U.S. House officially passes the Steve Gleason Act

The Steve Gleason Act is on to President Obama.

Derick E. Hingle-USA TODAY Sport/USA TODAY Sports

In possibly the coolest piece of news to come out of the NFL all offseason (or possibly ever), the U.S. House has officially passed the Steve Gleason Act, according to Juan Sanchez of WDSU News.

The announcement was made by Senator David Vitter, and next up is President Barack Obama, who will sign the act into law. For those who don’t know exactly what the Steve Gleason Act is, Sanchez explains it in-depth here.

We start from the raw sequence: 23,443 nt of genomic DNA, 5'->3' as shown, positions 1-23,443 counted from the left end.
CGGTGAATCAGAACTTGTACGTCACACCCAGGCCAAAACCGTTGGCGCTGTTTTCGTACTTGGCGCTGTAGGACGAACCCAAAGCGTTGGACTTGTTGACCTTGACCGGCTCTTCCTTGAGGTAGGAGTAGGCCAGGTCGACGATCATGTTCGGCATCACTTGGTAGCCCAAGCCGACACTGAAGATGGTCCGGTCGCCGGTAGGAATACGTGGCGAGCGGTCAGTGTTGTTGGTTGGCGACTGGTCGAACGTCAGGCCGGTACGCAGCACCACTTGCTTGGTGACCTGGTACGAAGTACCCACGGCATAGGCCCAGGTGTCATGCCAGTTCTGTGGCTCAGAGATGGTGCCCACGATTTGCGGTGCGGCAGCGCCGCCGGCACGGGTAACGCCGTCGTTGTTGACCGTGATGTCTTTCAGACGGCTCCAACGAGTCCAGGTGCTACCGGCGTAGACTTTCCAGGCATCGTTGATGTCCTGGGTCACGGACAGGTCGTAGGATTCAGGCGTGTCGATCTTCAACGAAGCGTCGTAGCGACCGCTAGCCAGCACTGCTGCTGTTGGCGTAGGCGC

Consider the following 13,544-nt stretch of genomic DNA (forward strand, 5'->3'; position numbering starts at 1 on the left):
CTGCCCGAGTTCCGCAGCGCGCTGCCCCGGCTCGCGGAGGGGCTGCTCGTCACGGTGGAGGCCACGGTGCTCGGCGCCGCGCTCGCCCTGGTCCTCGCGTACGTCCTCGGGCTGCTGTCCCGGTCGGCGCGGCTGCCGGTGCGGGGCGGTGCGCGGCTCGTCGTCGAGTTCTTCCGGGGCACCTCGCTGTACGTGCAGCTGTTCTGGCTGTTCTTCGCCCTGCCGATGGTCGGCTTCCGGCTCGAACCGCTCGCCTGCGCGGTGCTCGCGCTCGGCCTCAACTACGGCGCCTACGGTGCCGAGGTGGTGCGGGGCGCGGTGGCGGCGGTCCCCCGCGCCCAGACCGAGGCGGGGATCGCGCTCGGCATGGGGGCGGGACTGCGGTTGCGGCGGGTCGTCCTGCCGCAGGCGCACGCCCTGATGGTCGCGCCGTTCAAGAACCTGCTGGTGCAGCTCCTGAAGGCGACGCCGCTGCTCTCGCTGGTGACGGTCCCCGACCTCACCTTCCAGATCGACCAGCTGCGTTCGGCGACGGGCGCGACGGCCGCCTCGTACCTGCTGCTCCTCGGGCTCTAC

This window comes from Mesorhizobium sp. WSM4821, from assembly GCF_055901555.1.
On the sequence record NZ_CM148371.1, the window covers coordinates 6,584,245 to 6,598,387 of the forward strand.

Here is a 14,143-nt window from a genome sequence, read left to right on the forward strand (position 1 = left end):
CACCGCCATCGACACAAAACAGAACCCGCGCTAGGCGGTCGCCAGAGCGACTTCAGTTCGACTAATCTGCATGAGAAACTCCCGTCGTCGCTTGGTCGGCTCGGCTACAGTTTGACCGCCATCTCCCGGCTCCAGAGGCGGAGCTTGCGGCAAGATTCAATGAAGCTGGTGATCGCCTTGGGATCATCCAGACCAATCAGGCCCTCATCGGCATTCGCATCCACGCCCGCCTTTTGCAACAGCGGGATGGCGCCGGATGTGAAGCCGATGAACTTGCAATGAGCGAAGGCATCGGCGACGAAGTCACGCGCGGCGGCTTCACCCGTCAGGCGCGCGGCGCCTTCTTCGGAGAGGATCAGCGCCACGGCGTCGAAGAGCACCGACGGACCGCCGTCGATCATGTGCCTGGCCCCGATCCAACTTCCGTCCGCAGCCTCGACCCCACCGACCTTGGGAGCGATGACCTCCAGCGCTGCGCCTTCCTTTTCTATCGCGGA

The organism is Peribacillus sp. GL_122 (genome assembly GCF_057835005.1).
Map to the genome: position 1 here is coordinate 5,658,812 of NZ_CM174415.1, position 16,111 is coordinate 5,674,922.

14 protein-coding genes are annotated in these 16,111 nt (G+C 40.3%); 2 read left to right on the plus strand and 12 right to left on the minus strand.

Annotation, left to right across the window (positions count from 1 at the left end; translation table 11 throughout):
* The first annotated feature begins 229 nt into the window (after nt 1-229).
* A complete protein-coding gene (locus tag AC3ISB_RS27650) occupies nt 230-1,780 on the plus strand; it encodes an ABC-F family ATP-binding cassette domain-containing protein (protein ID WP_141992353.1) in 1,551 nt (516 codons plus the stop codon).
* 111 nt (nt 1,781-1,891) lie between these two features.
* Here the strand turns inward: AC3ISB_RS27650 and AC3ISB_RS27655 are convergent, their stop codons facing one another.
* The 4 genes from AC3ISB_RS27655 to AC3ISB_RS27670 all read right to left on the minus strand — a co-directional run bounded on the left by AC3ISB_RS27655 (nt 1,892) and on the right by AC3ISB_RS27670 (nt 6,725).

"Majority Whip Steve Scalise said the Steve Gleason Act will ensure that people with disabilities have more opportunities when they seek treatments, cures and independence. The bill, known as the Steve Gleason Act of 2015, was sponsored by Sen. David Vitter and other co-sponsors."

It’s an absolutely great story to read. The idea is that relief will be brought to patients who have been denied things such as speech-generating devices, which Gleason uses, through Medicare and Medicaid. It was called a "huge victory for ALS patients" by Vitter, and should truly help people all across the country.

Gleason, who played for the New Orleans Saints from 2000-08 and is battling ALS, posted the following message on TeamGleason.org:

Congrats to Steve Gleason for pushing the Steve Gleason Act, and we’re all glad to see this become officially pushed into law.

(h/t WDSU News)